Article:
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Java Joy: Using Functions To Replace Values In Strings

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Hubert Klein Ikkink

Since Java 9 we can use a function as argument for the Matcher.replaceAll method. The function is invoked with a single argument of type MatchResult and must return a String value. The MatchResult object contains a found match we can get using the group method. If there are capturing groups in the regular expression used for replacing a value we can use group method with the capturing group index as argument.

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Java Joy: Using Named Capturing Groups In Regular Expressions

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Hubert Klein Ikkink

In Java we can define capturing groups in regular expression. We can refer to these groups (if found) by the index from the group as defined in the regular expression. Instead of relying on the index of the group we can give a capturing group a name and use that name to reference the group. The format of the group name is ?<name> as first element of the group definition. The name of the group can be used with the group method of the Matcher class. Also we can use the name when we want to reference the capturing group for example with the replaceAll method of a Matcher object. The format is ${name} to reference the group by name. Finally we can use a named capturing group also as backreference in a regular expression using the syntax \k<name>.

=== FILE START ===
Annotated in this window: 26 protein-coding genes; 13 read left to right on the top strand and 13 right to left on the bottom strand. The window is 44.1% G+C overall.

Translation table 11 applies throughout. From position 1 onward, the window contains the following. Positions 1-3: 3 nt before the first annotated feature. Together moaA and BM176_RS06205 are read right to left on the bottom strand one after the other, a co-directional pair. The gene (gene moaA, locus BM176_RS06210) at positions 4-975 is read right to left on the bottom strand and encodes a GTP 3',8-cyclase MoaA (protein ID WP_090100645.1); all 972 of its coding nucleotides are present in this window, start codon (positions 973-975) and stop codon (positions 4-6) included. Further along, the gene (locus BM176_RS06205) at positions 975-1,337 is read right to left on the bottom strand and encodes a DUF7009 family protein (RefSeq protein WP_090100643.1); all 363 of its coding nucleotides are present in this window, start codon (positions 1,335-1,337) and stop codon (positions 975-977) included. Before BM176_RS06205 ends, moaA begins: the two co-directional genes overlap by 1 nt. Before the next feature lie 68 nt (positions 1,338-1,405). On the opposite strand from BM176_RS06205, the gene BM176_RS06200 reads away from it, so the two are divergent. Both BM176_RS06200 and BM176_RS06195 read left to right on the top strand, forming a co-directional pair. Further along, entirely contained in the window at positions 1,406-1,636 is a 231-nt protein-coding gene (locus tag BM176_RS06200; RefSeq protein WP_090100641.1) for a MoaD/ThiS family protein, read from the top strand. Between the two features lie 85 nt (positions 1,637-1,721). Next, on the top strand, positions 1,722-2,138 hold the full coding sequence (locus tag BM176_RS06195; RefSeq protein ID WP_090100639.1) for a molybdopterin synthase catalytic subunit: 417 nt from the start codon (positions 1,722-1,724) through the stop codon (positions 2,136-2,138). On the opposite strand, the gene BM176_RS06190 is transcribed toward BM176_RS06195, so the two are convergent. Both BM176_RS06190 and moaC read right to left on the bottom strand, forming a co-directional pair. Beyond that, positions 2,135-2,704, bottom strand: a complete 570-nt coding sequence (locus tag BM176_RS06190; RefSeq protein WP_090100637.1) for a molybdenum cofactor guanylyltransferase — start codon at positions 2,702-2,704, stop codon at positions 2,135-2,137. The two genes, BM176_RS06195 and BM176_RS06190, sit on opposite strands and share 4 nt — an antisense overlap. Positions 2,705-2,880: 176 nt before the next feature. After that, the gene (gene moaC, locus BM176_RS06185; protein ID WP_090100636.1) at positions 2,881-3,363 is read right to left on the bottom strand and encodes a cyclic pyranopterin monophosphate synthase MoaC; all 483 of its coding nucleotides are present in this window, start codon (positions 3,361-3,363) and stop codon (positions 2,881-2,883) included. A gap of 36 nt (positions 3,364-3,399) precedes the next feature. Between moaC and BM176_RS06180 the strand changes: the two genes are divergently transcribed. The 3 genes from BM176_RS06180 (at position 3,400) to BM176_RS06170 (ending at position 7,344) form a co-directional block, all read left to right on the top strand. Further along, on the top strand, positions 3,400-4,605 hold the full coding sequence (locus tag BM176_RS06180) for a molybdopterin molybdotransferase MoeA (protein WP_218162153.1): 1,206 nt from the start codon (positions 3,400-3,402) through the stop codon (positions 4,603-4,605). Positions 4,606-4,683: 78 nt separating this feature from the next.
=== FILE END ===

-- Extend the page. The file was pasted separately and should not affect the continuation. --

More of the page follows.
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Clojure Goodness: Checking Predicate For Every Or Any Element In A Collection

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Hubert Klein Ikkink

In Clojure we can use several functions to see if at least one or all elements in a collection return true or false for a predicate. The function every? only returns true if the predicate function returns true for all elements in the collection. To function not-every? return true if a predicate function return false for all elements in a collection. The some function is a bit different (notice there is no ?) and returns the first logical true value from the predicate function for the elements in the collection. So the return type of the predicate doesn’t have to be a Boolean value and then the return type of some is also not a Boolean. If the predicate returns a Boolean value we can use some like a `any` function (any is not part of Clojure). Clojure provides a not-any? function that returns true if the predicate function returns false for one element in the collection and false otherwise.